On Oct. 27, days before Halloween, one of the most offensive Halloween costumes has re-emerged despite being pulled from the shelves in 2011. The 'skeletal' costume, Anna Rexia, that openly mocks eating disorders and demeans the seriousness of anorexia, faced incredible backlash when it was released in stores two years ago. After considerable controversy, the stores selling the costume were forced to permanently desist selling it.
Not only is the costume alone disturbing with its black dress outlining a skeleton and a tape measure hanging as a belt around the waist, but the tagline "you can never be too rich or too thin" brings the danger of the costume home. Aside from mocking and belittling a potentially fatal disease, this costume reinforces societal expectations that the thin ideal is worth striving for.
The company responsible for manufacturing this costume, Dreamgirls International, previously made the following statement amid the controversy:
"We understand that some people will not find the dark humor funny,” said Alicia Brockwell, Dreamgirl’s director of marketing. “Or that they are sensitive to the topic it addresses. We don’t want to hurt anyone’s feelings and would never want to cause harm to anyone. Dreamgirl is a company run by women for women. Halloween is an eccentric and irreverent holiday for people to express themselves in a myriad of ways. While some people may not like a particular costume - it is a matter of taste and personal discretion."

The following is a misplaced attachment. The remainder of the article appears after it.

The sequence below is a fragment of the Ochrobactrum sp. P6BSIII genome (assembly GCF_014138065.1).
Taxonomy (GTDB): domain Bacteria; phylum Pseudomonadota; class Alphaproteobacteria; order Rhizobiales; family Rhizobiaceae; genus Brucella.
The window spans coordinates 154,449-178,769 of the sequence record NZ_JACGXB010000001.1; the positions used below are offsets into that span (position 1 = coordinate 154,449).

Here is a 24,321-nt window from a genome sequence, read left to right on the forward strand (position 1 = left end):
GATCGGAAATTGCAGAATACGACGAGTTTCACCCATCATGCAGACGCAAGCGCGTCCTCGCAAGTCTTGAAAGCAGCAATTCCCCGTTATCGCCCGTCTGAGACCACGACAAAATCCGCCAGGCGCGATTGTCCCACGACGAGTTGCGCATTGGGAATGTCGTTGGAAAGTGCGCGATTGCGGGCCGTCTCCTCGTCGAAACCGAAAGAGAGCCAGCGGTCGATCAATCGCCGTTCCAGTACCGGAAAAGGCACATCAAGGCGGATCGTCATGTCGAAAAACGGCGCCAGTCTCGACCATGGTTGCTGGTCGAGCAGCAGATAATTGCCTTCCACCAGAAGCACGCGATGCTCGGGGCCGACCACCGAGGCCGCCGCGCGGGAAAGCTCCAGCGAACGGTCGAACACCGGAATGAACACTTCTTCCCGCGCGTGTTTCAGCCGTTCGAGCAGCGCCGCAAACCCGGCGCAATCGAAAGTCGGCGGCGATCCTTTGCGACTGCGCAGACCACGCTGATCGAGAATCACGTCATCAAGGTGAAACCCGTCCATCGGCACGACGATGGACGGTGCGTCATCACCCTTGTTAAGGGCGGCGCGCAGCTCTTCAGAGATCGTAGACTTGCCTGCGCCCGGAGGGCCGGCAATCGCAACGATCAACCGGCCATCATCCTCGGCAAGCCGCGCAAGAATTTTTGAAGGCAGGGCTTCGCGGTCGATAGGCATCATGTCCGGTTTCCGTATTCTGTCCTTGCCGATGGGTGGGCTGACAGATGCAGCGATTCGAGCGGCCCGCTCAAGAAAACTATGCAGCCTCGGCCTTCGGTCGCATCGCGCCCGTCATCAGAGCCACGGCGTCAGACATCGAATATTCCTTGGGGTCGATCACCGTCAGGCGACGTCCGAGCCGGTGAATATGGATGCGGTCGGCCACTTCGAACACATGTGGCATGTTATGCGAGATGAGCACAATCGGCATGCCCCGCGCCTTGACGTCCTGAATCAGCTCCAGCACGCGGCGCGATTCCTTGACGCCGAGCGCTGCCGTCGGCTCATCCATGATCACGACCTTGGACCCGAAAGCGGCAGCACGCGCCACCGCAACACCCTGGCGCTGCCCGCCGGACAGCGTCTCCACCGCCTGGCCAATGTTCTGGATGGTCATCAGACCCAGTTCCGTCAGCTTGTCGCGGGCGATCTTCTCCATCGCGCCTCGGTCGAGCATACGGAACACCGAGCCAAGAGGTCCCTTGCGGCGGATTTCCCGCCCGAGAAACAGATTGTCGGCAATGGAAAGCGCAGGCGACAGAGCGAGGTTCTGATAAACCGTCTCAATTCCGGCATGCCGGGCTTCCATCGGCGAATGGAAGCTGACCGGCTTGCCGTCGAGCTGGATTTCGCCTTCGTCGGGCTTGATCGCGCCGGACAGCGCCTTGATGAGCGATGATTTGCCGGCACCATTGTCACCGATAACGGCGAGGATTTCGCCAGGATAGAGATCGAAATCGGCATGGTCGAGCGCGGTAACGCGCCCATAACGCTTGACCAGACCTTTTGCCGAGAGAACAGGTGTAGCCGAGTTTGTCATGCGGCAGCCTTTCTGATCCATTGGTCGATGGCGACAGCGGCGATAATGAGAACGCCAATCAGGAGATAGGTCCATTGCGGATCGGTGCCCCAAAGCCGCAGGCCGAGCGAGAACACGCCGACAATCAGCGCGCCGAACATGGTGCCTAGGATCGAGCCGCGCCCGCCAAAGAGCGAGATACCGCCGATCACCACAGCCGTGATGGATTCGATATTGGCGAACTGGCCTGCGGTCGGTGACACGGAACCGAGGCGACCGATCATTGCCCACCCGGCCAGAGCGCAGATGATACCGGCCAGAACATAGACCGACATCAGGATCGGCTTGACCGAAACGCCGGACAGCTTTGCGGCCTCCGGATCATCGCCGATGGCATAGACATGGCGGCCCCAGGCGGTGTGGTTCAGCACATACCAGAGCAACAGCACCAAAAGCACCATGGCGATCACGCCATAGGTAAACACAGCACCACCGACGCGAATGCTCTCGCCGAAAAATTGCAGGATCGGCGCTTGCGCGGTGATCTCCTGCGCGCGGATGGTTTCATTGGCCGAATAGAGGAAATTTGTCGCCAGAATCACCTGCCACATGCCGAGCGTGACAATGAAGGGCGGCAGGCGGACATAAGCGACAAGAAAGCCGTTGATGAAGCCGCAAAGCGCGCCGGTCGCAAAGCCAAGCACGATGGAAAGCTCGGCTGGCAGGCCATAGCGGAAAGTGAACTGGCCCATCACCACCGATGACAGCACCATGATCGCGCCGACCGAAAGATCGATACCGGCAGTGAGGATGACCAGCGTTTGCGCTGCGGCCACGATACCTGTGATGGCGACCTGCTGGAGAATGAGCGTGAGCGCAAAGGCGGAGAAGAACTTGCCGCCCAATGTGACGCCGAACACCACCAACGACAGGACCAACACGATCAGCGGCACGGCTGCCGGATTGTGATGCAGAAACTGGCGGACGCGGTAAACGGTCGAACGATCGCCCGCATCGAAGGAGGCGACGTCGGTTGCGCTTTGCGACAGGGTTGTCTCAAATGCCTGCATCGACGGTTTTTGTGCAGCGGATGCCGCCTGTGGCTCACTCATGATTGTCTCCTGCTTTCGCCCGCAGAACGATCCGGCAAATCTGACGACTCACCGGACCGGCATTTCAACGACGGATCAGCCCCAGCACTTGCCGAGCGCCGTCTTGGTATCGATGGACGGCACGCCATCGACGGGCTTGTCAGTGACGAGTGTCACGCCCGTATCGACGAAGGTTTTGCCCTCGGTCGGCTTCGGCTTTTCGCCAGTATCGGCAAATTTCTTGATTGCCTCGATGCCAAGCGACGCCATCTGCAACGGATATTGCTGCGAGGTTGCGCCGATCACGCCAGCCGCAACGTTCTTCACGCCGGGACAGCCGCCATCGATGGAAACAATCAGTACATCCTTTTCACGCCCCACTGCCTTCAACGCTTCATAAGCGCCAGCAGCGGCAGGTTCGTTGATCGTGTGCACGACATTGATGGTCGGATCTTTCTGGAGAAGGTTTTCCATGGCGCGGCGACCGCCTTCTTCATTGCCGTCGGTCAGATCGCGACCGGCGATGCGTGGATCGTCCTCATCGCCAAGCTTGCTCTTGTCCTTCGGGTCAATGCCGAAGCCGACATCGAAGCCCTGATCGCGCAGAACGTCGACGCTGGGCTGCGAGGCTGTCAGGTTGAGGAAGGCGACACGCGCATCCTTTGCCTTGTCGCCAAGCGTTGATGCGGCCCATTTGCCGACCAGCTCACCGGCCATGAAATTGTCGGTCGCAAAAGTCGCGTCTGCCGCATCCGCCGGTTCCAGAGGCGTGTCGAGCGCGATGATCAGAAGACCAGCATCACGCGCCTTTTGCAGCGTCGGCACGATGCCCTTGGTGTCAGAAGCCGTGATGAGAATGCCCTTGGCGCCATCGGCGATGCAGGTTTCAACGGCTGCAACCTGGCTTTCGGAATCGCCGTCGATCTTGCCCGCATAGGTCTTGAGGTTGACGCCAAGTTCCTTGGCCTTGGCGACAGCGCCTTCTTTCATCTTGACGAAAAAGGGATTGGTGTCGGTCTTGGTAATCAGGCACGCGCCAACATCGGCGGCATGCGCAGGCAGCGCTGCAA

However, the costume is back and featured on an online costume site still under construction. Dreamgirls has been contacted, but state that they have not continued to produce the costume after the 2011 backlash. One site suggests the possibility that a prankster put this costume up to reignite the controversy.
Regardless of how or why this costume has re-emerged in the cyber world, it demonstrates the prevalent stigma and misunderstanding of the severity of eating disorders. Creating or buying a costume that openly mocks these disorders reflects societal ignorance that must be changed before stigma towards eating disorders can be eradicated.